BRIDGEPORT, Conn. (WTNH) — The former Bridgeport Police Chief and the acting personnel director for the city were both in court on Monday and pleaded guilty to federal charges.
For a federal case it’s moving at lightning speed—Less than a month after he was arrested by the FBI the former chief says he did it. He lied and cheated his way to the top.
Former Bridgeport Police Chief Armando J. “AJ” Perez resigned last month after being arrested and charged with fraud by the Federal Bureau of Investigation (FBI) and the United States Attorney’s Office for the Southern District of New York (SDNY).
According to the U.S. Attorney’s Office’s report, Perez and the acting personnel director for the city of Bridgeport, David Dunn, were arrested after “defrauding the City by rigging the 2018 police chief examination, mandated by the City’s Charter, to ensure Perez would be selected for the position.”
Perez and Dunn were both also charged with making false statements to federal agents in the course of the investigation.
Dunn has also since resigned in disgrace.
Prosecutors say Perez rigged the exam to make sure he became chief. He worked with Dunn to steal exam questions and have two of his officers write the test for him.
Dunn pressured the panel to score Perez as a top candidate. Telling a consultant the mayor wanted Perez.
Perez addresses reporters on Monday, saying he apologized to the residents of Bridgeport for his actions: “I’m so sorry. I apologize. We’re going to move on. We’re going to make this city the best city in the state of Connecticut.”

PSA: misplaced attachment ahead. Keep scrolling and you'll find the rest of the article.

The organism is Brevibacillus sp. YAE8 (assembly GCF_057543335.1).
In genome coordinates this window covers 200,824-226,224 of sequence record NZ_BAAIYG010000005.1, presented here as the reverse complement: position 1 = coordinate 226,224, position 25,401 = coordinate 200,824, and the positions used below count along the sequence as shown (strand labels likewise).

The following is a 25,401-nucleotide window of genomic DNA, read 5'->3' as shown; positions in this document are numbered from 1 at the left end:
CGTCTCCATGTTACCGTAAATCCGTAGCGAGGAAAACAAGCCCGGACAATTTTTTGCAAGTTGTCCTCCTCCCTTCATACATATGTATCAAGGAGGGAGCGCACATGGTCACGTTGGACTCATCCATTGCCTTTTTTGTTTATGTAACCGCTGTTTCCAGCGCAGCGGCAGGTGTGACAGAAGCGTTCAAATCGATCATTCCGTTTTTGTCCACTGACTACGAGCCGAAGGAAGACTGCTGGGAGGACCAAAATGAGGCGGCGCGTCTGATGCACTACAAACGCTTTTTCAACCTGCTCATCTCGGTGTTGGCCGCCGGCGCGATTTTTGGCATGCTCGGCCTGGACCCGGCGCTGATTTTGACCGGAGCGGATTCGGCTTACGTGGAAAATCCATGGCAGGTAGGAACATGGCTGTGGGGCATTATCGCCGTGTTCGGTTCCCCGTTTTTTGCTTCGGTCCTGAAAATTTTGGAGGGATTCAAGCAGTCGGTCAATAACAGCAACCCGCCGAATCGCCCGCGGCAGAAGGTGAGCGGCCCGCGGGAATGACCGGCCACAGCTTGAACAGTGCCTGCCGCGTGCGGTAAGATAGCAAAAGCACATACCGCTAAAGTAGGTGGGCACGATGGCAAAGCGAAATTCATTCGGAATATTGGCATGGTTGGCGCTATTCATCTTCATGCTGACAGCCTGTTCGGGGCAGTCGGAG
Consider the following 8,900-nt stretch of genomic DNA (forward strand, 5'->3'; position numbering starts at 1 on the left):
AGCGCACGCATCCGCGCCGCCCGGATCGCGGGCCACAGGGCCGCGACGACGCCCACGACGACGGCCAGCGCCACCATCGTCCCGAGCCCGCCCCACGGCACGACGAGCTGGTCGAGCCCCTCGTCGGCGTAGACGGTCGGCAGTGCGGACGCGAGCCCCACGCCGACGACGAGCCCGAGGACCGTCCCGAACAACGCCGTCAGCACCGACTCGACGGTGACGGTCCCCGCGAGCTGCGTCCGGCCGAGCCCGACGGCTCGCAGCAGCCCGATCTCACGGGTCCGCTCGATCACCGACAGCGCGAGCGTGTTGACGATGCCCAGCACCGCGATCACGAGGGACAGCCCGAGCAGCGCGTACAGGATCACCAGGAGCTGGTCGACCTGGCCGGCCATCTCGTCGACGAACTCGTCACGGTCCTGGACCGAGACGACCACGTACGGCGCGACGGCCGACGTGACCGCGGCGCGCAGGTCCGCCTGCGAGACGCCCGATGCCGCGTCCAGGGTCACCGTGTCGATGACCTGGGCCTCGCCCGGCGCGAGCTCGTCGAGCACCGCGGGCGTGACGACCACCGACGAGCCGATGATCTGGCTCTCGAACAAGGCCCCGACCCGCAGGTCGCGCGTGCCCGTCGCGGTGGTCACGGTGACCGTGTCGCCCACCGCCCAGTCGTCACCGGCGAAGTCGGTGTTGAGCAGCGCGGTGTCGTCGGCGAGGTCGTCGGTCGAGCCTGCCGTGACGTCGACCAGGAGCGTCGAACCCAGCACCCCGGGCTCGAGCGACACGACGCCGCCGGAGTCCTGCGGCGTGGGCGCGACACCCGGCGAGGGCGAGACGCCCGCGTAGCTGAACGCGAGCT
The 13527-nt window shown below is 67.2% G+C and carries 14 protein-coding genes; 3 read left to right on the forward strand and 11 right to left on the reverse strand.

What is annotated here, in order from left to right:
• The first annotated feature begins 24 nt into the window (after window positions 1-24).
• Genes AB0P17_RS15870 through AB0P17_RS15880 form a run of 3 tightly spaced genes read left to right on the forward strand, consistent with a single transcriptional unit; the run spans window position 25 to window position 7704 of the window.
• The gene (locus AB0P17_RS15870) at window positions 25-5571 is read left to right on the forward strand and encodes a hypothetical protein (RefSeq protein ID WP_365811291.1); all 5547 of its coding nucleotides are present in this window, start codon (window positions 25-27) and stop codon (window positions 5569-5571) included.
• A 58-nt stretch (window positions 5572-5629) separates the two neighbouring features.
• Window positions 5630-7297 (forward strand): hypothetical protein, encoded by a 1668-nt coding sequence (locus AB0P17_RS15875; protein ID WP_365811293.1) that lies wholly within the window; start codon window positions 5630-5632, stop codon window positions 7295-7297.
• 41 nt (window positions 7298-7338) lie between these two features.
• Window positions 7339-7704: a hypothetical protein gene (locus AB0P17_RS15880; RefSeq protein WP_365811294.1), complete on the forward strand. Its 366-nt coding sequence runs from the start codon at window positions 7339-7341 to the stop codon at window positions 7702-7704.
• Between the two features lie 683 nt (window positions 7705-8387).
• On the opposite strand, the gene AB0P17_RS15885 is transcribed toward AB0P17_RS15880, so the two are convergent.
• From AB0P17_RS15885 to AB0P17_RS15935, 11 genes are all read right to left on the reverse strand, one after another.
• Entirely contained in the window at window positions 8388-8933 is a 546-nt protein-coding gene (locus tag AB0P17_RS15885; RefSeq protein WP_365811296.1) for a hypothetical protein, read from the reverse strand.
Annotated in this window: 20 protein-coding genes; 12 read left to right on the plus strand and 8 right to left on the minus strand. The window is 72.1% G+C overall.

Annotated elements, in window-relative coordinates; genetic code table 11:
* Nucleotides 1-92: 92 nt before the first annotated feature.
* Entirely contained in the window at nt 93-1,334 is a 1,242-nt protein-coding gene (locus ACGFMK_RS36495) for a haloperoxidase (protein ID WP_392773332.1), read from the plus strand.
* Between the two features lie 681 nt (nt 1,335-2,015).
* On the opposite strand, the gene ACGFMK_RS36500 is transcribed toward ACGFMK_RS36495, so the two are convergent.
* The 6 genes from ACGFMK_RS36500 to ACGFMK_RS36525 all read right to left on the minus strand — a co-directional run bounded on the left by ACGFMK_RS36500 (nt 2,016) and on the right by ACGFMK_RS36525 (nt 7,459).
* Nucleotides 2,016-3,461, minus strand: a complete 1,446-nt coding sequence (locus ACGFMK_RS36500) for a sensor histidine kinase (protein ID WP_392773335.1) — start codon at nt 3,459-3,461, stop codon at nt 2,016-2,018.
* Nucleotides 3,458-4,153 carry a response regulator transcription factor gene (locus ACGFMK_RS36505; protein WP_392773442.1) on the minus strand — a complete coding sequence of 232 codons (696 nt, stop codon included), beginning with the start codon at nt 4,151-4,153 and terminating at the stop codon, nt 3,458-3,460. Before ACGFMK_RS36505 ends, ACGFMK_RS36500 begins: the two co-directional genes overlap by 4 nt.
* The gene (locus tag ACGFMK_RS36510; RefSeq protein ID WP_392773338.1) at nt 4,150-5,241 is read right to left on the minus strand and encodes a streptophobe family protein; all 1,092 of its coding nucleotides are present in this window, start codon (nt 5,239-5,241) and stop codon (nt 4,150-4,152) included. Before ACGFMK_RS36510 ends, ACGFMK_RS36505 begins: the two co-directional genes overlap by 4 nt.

Though he didn’t say exactly how he’s going to do that.
His attorney, Robert Frost added, “He accepted help during the process to achieve a lifetime goal of his and that broke the law. By pleading guilty here today I think quickly, straight forward, he’s indicated that he’s sorry for that.”
Frederick Paoletti, Dunn attorney told reporters, “Today, a very good, decent, respected man, David Dunn took the courageous step of unequivocally accepting responsibility for his mistakes and his conduct in this matter.”
In a statement Mayor Joe Ganim – who has denied knowing about the scheme – says “today’s pleas help bring closure to this matter and to what has been a very difficult year for the city.”
Both Dunn and Perez now face a max of 10 years in federal lockup and hundreds of thousands of dollars in fines and restitution.
Prosecutors today in court indicating they may only go for two years.
Perez and his attorney walked out of district court Monday after entering their guilty pleas straight to the building that houses FBI HQ in Bridgeport.
A possible sign, sources tell News 8, of more to come.
Both men are due back in court in January 2021.